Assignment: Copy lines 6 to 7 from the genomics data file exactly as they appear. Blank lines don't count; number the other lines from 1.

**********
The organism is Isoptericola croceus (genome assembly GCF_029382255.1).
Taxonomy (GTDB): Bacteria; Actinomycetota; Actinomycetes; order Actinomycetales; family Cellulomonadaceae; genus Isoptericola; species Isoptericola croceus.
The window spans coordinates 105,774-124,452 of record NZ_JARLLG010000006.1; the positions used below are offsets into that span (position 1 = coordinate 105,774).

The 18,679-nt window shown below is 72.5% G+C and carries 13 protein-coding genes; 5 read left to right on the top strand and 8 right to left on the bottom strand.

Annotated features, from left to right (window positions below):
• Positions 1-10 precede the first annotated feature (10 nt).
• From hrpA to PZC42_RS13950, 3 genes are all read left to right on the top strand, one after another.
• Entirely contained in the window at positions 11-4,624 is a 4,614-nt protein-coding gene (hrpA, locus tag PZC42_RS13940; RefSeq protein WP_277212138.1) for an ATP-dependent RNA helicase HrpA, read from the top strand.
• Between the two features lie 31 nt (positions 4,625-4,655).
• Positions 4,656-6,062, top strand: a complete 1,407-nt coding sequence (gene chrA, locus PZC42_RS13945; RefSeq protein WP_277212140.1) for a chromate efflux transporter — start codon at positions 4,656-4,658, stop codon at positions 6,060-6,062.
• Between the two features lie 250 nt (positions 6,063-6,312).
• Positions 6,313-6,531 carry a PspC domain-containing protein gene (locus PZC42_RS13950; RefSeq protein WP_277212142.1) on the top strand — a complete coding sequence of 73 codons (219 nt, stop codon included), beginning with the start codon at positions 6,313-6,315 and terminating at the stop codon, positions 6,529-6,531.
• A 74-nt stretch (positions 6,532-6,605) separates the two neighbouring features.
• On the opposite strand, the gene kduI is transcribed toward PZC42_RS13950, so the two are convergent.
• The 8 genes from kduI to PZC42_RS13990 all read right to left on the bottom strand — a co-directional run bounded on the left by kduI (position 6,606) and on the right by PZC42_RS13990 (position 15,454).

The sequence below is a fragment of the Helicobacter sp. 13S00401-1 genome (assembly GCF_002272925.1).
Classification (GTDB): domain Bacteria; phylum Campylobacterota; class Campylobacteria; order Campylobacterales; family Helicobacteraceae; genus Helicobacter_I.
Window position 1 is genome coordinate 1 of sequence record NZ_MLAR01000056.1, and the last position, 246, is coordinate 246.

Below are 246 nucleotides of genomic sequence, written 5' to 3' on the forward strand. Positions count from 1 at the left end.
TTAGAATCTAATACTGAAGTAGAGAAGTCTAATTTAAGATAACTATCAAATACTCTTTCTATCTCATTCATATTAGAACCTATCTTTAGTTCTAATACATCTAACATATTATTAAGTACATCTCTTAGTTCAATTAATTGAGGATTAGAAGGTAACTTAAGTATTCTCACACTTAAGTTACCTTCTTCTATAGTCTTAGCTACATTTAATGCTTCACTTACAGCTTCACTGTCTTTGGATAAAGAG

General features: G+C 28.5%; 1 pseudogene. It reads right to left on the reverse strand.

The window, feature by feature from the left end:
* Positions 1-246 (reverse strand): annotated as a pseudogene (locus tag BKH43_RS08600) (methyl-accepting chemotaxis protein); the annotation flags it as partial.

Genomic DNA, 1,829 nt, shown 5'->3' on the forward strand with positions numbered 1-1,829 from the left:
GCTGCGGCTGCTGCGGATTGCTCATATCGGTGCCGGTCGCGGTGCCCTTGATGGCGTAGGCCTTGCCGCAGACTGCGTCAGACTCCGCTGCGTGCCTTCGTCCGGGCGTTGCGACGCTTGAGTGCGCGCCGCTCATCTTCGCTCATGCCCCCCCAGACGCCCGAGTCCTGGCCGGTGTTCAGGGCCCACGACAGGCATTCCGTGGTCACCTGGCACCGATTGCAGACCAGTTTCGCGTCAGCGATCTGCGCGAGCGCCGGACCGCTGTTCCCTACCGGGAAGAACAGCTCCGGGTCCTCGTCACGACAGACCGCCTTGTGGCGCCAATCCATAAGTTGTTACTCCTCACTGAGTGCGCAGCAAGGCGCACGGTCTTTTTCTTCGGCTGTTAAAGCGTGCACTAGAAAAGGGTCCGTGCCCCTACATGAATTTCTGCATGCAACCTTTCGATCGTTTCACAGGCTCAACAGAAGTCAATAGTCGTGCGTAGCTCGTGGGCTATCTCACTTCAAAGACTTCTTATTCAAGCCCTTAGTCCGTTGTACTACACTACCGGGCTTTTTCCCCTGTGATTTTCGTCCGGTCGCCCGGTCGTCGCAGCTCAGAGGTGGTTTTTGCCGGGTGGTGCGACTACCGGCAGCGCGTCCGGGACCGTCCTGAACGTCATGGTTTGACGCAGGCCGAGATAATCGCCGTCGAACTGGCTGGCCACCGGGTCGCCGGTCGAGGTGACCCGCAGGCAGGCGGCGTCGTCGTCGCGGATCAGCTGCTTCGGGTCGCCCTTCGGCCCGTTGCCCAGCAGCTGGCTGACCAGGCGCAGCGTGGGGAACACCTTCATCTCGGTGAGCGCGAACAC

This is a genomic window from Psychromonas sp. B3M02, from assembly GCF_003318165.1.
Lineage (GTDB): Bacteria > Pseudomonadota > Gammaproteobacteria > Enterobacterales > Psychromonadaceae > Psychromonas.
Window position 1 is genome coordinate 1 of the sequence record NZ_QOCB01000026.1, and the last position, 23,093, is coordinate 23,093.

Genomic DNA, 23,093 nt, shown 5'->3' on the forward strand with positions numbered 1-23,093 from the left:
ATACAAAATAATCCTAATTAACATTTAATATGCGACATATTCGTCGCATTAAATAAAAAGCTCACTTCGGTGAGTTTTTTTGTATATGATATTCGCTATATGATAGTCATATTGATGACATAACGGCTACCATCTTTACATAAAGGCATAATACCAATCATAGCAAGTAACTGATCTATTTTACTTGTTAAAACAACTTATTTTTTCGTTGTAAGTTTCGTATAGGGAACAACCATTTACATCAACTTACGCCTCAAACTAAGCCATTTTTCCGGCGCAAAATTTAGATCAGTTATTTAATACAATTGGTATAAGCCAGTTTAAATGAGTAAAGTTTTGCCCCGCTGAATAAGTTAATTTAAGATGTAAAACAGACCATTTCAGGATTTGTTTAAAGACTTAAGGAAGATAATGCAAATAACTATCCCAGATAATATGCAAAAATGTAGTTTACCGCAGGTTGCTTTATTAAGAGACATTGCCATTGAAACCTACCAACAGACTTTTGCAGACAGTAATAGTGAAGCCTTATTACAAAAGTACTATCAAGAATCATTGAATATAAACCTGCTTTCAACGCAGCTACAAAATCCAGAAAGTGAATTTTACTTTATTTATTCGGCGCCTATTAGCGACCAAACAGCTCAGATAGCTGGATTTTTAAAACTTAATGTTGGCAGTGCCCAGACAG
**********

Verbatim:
• Positions 1-10 precede the first annotated feature (10 nt).
• From hrpA to PZC42_RS13950, 3 genes are all read left to right on the top strand, one after another.